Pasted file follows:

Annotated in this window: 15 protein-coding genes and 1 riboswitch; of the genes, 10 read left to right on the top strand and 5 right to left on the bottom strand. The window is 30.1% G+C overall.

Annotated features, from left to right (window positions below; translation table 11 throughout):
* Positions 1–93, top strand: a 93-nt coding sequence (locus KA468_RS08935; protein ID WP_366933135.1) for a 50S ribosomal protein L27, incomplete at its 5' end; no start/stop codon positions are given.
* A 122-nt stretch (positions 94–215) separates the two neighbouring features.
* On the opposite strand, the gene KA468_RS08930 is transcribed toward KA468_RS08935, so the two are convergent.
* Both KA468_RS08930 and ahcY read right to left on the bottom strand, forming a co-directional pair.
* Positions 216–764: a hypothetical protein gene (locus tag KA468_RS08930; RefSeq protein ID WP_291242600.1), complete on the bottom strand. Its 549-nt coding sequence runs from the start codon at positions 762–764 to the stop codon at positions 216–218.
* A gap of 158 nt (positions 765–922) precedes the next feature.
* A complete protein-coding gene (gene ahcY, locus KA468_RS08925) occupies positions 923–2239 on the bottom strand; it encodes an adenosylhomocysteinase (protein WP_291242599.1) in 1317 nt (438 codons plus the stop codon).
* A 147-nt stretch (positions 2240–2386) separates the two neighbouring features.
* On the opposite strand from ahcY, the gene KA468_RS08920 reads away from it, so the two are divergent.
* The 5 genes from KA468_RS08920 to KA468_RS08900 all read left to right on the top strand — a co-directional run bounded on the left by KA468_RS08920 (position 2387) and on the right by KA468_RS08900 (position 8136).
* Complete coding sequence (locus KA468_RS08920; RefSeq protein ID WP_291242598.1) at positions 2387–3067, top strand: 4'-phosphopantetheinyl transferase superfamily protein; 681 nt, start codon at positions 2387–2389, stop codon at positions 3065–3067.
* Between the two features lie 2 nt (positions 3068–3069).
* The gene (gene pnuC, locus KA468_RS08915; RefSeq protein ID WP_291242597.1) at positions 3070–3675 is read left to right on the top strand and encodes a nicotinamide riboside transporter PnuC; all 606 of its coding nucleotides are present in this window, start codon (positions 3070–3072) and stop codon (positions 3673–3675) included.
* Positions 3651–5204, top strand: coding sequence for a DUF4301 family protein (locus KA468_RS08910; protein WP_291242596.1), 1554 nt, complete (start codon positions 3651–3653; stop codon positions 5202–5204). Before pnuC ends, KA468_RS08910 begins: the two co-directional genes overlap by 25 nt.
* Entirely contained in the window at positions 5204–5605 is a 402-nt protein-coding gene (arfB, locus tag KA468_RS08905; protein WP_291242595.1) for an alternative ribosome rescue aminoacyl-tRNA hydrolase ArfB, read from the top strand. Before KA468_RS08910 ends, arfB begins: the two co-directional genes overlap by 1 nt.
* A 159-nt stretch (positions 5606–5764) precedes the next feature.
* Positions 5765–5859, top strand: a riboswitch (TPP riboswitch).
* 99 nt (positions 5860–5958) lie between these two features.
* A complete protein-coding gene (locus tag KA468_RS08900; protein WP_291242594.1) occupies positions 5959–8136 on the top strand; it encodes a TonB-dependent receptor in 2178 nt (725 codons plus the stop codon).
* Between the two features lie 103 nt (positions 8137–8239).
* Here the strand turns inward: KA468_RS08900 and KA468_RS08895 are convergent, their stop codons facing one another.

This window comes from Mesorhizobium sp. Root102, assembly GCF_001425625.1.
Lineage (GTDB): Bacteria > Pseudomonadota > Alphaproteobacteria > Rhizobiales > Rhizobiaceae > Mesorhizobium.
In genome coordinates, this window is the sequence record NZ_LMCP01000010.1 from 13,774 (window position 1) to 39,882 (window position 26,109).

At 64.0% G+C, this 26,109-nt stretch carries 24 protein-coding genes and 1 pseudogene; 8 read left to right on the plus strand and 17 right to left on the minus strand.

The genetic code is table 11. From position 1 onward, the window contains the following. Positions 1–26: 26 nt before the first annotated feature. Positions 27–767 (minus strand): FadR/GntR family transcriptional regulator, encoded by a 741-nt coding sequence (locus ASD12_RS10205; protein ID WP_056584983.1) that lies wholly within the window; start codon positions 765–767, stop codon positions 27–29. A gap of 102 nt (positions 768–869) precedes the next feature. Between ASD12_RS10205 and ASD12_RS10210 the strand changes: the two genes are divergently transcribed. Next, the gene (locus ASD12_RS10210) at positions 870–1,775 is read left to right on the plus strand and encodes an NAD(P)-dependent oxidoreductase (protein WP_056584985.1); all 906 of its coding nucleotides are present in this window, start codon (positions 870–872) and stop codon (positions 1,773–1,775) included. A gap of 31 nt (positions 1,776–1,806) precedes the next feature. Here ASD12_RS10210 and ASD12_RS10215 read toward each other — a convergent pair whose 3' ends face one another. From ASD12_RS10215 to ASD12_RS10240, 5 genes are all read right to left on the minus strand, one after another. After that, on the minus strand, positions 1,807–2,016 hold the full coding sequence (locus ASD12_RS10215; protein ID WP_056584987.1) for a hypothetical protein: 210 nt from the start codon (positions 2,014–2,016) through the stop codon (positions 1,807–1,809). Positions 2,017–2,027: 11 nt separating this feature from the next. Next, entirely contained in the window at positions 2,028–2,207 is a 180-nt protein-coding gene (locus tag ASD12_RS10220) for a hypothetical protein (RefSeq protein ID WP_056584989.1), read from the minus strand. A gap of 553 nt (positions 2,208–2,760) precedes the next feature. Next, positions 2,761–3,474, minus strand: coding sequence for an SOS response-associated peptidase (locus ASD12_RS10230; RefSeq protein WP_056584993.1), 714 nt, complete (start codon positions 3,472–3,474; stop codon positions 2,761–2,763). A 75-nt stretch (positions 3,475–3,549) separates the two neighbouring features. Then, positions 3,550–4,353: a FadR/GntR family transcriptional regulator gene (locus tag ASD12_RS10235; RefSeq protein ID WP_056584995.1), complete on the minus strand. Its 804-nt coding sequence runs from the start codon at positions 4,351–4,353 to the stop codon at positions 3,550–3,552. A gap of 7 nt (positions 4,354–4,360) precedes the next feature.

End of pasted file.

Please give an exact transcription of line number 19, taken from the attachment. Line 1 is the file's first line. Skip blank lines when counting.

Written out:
* Positions 5765–5859, top strand: a riboswitch (TPP riboswitch).